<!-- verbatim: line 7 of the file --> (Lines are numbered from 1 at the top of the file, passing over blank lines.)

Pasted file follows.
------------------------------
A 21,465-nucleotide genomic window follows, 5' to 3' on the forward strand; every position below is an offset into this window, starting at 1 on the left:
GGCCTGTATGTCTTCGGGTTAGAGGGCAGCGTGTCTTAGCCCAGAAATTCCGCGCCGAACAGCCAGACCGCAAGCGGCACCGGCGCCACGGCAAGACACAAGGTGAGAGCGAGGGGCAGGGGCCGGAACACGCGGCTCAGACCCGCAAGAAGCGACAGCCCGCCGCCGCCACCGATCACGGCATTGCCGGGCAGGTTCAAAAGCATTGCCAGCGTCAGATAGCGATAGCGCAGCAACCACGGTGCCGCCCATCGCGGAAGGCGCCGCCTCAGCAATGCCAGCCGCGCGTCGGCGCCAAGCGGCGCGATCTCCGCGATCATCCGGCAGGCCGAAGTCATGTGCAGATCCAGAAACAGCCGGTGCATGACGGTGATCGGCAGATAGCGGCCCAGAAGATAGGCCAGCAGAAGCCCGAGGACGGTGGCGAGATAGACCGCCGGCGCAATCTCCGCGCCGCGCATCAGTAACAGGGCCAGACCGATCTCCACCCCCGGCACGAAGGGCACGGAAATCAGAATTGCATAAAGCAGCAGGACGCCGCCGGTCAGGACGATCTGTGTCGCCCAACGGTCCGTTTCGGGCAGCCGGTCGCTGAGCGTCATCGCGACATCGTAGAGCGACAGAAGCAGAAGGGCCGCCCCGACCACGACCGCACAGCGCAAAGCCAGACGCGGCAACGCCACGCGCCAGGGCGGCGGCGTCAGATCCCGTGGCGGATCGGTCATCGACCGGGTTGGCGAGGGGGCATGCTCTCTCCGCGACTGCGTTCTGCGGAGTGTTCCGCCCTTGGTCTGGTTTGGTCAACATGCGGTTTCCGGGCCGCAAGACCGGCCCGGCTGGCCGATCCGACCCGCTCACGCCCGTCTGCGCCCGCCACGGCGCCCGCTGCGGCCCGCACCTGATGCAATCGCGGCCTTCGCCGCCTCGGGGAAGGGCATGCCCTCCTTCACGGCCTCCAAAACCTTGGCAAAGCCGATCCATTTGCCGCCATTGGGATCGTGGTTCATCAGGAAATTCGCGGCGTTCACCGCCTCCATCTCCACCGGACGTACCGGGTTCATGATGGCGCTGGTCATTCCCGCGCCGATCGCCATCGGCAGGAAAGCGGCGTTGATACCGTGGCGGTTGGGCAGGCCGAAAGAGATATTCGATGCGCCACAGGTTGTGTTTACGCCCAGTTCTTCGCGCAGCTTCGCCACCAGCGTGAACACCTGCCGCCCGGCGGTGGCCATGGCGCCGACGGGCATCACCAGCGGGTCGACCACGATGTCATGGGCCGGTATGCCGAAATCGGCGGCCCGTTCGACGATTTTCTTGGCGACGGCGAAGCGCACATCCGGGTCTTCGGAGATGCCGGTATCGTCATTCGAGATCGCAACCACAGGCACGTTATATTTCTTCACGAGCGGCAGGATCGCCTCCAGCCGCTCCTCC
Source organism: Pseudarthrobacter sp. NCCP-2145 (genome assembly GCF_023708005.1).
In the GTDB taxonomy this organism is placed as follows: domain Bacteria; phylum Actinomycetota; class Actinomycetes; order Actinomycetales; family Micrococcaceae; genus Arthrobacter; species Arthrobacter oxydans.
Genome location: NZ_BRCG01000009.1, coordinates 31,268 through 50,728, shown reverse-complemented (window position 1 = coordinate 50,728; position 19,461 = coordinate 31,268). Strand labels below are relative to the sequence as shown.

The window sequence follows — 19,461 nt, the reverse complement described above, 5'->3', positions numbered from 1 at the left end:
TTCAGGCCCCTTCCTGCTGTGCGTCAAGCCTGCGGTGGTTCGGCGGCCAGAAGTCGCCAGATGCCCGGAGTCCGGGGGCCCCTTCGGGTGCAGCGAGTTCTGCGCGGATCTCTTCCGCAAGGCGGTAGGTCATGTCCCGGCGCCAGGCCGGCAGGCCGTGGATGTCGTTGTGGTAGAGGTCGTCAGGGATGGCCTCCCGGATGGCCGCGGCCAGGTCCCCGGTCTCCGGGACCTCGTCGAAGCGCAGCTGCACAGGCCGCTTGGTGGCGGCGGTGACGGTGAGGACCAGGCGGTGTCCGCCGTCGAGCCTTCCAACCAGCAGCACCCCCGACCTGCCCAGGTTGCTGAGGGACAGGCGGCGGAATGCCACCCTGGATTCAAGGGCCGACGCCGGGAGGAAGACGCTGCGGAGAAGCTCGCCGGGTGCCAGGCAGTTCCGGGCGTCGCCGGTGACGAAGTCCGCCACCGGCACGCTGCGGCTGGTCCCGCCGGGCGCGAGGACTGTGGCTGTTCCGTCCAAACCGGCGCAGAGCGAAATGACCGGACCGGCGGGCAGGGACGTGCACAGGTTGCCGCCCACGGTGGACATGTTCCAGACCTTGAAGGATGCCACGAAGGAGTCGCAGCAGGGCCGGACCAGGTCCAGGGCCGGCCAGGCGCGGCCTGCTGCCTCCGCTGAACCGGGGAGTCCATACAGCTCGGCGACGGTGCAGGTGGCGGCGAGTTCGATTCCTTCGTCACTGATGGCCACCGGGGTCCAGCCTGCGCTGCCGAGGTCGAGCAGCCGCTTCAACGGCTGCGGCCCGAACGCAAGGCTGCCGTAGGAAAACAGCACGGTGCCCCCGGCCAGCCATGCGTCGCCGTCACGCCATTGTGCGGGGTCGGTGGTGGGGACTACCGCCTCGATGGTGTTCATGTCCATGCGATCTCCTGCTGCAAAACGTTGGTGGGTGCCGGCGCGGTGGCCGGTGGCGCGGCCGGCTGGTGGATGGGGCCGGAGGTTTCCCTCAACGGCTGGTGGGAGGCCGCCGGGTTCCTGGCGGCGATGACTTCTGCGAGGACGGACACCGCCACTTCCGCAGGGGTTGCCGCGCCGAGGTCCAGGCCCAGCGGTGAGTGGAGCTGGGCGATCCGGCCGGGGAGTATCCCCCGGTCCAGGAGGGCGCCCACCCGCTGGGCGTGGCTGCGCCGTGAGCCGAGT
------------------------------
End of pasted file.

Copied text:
TTCAGGCCCCTTCCTGCTGTGCGTCAAGCCTGCGGTGGTTCGGCGGCCAGAAGTCGCCAGATGCCCGGAGTCCGGGGGCCCCTTCGGGTGCAGCGAGTTCTGCGCGGATCTCTTCCGCAAGGCGGTAGGTCATGTCCCGGCGCCAGGCCGGCAGGCCGTGGATGTCGTTGTGGTAGAGGTCGTCAGGGATGGCCTCCCGGATGGCCGCGGCCAGGTCCCCGGTCTCCGGGACCTCGTCGAAGCGCAGCTGCACAGGCCGCTTGGTGGCGGCGGTGACGGTGAGGACCAGGCGGTGTCCGCCGTCGAGCCTTCCAACCAGCAGCACCCCCGACCTGCCCAGGTTGCTGAGGGACAGGCGGCGGAATGCCACCCTGGATTCAAGGGCCGACGCCGGGAGGAAGACGCTGCGGAGAAGCTCGCCGGGTGCCAGGCAGTTCCGGGCGTCGCCGGTGACGAAGTCCGCCACCGGCACGCTGCGGCTGGTCCCGCCGGGCGCGAGGACTGTGGCTGTTCCGTCCAAACCGGCGCAGAGCGAAATGACCGGACCGGCGGGCAGGGACGTGCACAGGTTGCCGCCCACGGTGGACATGTTCCAGACCTTGAAGGATGCCACGAAGGAGTCGCAGCAGGGCCGGACCAGGTCCAGGGCCGGCCAGGCGCGGCCTGCTGCCTCCGCTGAACCGGGGAGTCCATACAGCTCGGCGACGGTGCAGGTGGCGGCGAGTTCGATTCCTTCGTCACTGATGGCCACCGGGGTCCAGCCTGCGCTGCCGAGGTCGAGCAGCCGCTTCAACGGCTGCGGCCCGAACGCAAGGCTGCCGTAGGAAAACAGCACGGTGCCCCCGGCCAGCCATGCGTCGCCGTCACGCCATTGTGCGGGGTCGGTGGTGGGGACTACCGCCTCGATGGTGTTCATGTCCATGCGATCTCCTGCTGCAAAACGTTGGTGGGTGCCGGCGCGGTGGCCGGTGGCGCGGCCGGCTGGTGGATGGGGCCGGAGGTTTCCCTCAACGGCTGGTGGGAGGCCGCCGGGTTCCTGGCGGCGATGACTTCTGCGAGGACGGACACCGCCACTTCCGCAGGGGTTGCCGCGCCGAGGTCCAGGCCCAGCGGTGAGTGGAGCTGGGCGATCCGGCCGGGGAGTATCCCCCGGTCCAGGAGGGCGCCCACCCGCTGGGCGTGGCTGCGCCGTGAGCCGAGT